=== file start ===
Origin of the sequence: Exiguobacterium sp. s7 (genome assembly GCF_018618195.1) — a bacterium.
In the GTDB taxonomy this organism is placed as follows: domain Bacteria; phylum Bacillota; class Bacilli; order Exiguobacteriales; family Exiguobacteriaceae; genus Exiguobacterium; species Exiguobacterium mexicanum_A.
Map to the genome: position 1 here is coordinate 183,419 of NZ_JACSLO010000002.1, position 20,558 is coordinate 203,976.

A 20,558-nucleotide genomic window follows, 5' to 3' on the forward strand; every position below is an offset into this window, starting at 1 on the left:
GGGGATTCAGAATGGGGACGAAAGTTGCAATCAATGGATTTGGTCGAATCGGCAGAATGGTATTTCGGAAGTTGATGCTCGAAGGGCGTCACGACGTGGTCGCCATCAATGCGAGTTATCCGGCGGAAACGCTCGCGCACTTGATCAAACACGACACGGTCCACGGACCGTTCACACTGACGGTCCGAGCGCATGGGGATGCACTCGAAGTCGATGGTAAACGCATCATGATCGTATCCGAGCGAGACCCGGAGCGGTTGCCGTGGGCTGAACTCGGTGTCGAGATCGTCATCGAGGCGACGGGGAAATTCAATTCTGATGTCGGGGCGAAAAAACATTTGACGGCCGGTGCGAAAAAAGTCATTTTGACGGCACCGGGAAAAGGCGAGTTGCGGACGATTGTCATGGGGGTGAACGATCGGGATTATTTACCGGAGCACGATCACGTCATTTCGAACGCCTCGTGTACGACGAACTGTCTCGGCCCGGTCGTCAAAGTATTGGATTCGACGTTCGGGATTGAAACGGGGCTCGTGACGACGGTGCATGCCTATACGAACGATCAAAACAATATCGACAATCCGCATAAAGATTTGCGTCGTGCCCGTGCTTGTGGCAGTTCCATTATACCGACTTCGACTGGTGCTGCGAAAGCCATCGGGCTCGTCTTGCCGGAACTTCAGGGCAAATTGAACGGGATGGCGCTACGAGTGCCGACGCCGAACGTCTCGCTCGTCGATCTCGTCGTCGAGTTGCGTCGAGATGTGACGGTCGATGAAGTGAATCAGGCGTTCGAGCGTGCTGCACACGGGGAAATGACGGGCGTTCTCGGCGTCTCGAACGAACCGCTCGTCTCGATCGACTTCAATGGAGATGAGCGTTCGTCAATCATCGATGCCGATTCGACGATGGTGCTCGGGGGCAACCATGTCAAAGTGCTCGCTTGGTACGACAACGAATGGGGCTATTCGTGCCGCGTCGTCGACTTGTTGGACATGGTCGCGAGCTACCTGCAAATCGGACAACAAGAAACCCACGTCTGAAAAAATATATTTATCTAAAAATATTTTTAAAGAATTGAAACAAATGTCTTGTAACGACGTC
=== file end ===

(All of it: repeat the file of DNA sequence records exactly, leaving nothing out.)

Origin of the sequence: Exiguobacterium sp. s7 (genome assembly GCF_018618195.1) — a bacterium.
In the GTDB taxonomy this organism is placed as follows: domain Bacteria; phylum Bacillota; class Bacilli; order Exiguobacteriales; family Exiguobacteriaceae; genus Exiguobacterium; species Exiguobacterium mexicanum_A.
Map to the genome: position 1 here is coordinate 183,419 of NZ_JACSLO010000002.1, position 20,558 is coordinate 203,976.

A 20,558-nucleotide genomic window follows, 5' to 3' on the forward strand; every position below is an offset into this window, starting at 1 on the left:
GGGGATTCAGAATGGGGACGAAAGTTGCAATCAATGGATTTGGTCGAATCGGCAGAATGGTATTTCGGAAGTTGATGCTCGAAGGGCGTCACGACGTGGTCGCCATCAATGCGAGTTATCCGGCGGAAACGCTCGCGCACTTGATCAAACACGACACGGTCCACGGACCGTTCACACTGACGGTCCGAGCGCATGGGGATGCACTCGAAGTCGATGGTAAACGCATCATGATCGTATCCGAGCGAGACCCGGAGCGGTTGCCGTGGGCTGAACTCGGTGTCGAGATCGTCATCGAGGCGACGGGGAAATTCAATTCTGATGTCGGGGCGAAAAAACATTTGACGGCCGGTGCGAAAAAAGTCATTTTGACGGCACCGGGAAAAGGCGAGTTGCGGACGATTGTCATGGGGGTGAACGATCGGGATTATTTACCGGAGCACGATCACGTCATTTCGAACGCCTCGTGTACGACGAACTGTCTCGGCCCGGTCGTCAAAGTATTGGATTCGACGTTCGGGATTGAAACGGGGCTCGTGACGACGGTGCATGCCTATACGAACGATCAAAACAATATCGACAATCCGCATAAAGATTTGCGTCGTGCCCGTGCTTGTGGCAGTTCCATTATACCGACTTCGACTGGTGCTGCGAAAGCCATCGGGCTCGTCTTGCCGGAACTTCAGGGCAAATTGAACGGGATGGCGCTACGAGTGCCGACGCCGAACGTCTCGCTCGTCGATCTCGTCGTCGAGTTGCGTCGAGATGTGACGGTCGATGAAGTGAATCAGGCGTTCGAGCGTGCTGCACACGGGGAAATGACGGGCGTTCTCGGCGTCTCGAACGAACCGCTCGTCTCGATCGACTTCAATGGAGATGAGCGTTCGTCAATCATCGATGCCGATTCGACGATGGTGCTCGGGGGCAACCATGTCAAAGTGCTCGCTTGGTACGACAACGAATGGGGCTATTCGTGCCGCGTCGTCGACTTGTTGGACATGGTCGCGAGCTACCTGCAAATCGGACAACAAGAAACCCACGTCTGAAAAAATATATTTATCTAAAAATATTTTTAAAGAATTGAAACAAATGTCTTGTAACGACGTC